Log concave functions have some very interesting and useful properties. I’ll list some of these shortly after a three definitions.
A function is convex if the line segment joining two points on the graph lies above the graph. In symbols, f(x) is convex if for every t between 0 and 1, and for every x and y, f(tx + (1-t)y) ≤ t f(x) + (1-t) f(y).
A function f(x) is concave if -f(x) is convex. Equivalently, the line connecting two points on the graph lies below the graph. In symbols, reverse the direction of the inequality for convexity.
A function f(x) is log concave if log( f(x) ) is concave.
The basic properties of convex functions are obvious. It’s easy to show that the sum of two convex functions is convex, the maximum of two convex functions is convex, etc. It would seem that log concave functions would be unremarkable because they are so simply related to convex functions. But they have some surprising properties.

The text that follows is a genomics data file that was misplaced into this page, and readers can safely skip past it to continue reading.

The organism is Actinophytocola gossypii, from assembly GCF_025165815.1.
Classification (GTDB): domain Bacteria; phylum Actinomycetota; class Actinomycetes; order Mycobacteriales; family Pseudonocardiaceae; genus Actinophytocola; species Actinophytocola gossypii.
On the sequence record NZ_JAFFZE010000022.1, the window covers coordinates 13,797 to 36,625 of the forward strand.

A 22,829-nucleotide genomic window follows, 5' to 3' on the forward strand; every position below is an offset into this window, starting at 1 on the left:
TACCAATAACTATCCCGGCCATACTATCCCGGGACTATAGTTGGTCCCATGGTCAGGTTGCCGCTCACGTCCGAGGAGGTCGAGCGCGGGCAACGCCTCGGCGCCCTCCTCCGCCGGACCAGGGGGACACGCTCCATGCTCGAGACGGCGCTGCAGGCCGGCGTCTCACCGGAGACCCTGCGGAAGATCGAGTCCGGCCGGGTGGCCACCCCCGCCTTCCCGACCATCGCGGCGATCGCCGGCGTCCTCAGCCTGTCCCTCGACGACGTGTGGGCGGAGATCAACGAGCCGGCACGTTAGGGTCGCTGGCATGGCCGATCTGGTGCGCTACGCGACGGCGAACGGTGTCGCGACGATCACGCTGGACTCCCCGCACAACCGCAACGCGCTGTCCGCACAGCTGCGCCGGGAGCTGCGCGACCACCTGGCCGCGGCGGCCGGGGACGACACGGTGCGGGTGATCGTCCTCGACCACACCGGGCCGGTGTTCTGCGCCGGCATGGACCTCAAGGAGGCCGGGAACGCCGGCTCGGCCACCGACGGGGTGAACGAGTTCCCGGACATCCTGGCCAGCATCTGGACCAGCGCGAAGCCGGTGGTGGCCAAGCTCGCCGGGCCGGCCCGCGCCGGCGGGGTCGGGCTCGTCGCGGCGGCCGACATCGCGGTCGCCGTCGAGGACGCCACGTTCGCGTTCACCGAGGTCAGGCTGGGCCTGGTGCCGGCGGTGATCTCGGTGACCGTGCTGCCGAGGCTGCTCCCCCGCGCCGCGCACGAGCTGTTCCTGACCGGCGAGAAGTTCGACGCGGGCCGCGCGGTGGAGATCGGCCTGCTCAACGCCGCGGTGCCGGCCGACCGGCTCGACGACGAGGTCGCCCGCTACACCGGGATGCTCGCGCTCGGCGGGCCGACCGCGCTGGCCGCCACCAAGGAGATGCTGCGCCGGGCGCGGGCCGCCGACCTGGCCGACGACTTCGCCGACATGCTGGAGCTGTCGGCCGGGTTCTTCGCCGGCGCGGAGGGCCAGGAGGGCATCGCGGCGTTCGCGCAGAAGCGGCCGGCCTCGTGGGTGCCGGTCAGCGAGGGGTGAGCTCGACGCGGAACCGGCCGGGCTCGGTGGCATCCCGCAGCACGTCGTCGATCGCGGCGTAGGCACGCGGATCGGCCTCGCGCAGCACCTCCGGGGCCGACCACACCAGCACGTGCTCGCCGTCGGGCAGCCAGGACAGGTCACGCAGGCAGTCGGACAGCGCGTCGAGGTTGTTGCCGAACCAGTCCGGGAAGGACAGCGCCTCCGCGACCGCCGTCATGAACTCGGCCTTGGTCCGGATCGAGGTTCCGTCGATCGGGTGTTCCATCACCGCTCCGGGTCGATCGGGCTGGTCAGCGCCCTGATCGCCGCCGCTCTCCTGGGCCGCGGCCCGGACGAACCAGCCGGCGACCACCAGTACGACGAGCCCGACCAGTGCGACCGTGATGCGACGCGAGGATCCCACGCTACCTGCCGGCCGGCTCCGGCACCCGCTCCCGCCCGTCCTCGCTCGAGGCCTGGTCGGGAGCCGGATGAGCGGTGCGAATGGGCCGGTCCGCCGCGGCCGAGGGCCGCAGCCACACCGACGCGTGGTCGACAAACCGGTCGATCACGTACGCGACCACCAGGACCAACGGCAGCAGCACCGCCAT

- The Laplace transform of a non-negative function is a log convex.
- The running average of a log concave function is also log concave.
- If a random variable has a log concave PDF (probability density function), then the CDF (cumulative distribution function) is also log concave.
- The convolution of two log concave functions is log concave.
- If two independent random variables have log-concave PDFs, then their sum also has a log concave PDF.
A few properties of log concave functions do follow easily from analogous properties of convex and concave functions.
- The product of log concave functions is log concave.
- A function f(x) is log concave if and only if for every t between 0 and 1 and for every x and y, f(tx + (1-t)y) ≥ f(x)t f(y)1-t
- A smooth function f(x) is log concave if and only if the inequality f ∇2 f ≤ ∇ f ⋅ ∇ f holds everywhere.
Here are a few specific functions that are log concave.
- The exponential function eax
- The inverse logit function ex/(ex + 1)
- The function ∏ xi / ∑ xi
- The function xa for a ≥ 0
- Determinant is a log concave function on positive definite matrices
For more, see Stephen Boyd’s book Convex Optimization.